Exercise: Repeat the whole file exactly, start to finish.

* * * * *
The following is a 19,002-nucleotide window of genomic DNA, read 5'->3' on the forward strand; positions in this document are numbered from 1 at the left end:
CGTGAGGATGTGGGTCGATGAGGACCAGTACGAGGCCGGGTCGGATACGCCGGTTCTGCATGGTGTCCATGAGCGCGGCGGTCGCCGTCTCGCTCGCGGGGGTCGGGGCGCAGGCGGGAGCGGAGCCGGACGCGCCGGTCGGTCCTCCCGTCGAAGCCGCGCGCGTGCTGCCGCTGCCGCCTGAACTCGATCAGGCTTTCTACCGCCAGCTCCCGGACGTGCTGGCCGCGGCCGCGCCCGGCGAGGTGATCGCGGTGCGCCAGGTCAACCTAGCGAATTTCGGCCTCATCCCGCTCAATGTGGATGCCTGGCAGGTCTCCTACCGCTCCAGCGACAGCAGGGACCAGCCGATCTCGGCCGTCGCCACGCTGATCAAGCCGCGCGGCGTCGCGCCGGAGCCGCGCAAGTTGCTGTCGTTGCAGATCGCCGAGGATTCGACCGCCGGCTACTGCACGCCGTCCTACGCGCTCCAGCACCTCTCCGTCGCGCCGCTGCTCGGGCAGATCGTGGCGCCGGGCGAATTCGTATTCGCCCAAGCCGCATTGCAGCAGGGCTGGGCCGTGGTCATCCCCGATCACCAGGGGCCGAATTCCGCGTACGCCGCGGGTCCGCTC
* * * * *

The following is a 19,002-nucleotide window of genomic DNA, read 5'->3' on the forward strand; positions in this document are numbered from 1 at the left end:
CGTGAGGATGTGGGTCGATGAGGACCAGTACGAGGCCGGGTCGGATACGCCGGTTCTGCATGGTGTCCATGAGCGCGGCGGTCGCCGTCTCGCTCGCGGGGGTCGGGGCGCAGGCGGGAGCGGAGCCGGACGCGCCGGTCGGTCCTCCCGTCGAAGCCGCGCGCGTGCTGCCGCTGCCGCCTGAACTCGATCAGGCTTTCTACCGCCAGCTCCCGGACGTGCTGGCCGCGGCCGCGCCCGGCGAGGTGATCGCGGTGCGCCAGGTCAACCTAGCGAATTTCGGCCTCATCCCGCTCAATGTGGATGCCTGGCAGGTCTCCTACCGCTCCAGCGACAGCAGGGACCAGCCGATCTCGGCCGTCGCCACGCTGATCAAGCCGCGCGGCGTCGCGCCGGAGCCGCGCAAGTTGCTGTCGTTGCAGATCGCCGAGGATTCGACCGCCGGCTACTGCACGCCGTCCTACGCGCTCCAGCACCTCTCCGTCGCGCCGCTGCTCGGGCAGATCGTGGCGCCGGGCGAATTCGTATTCGCCCAAGCCGCATTGCAGCAGGGCTGGGCCGTGGTCATCCCCGATCACCAGGGGCCGAATTCCGCGTACGCCGCGGGTCCGCTC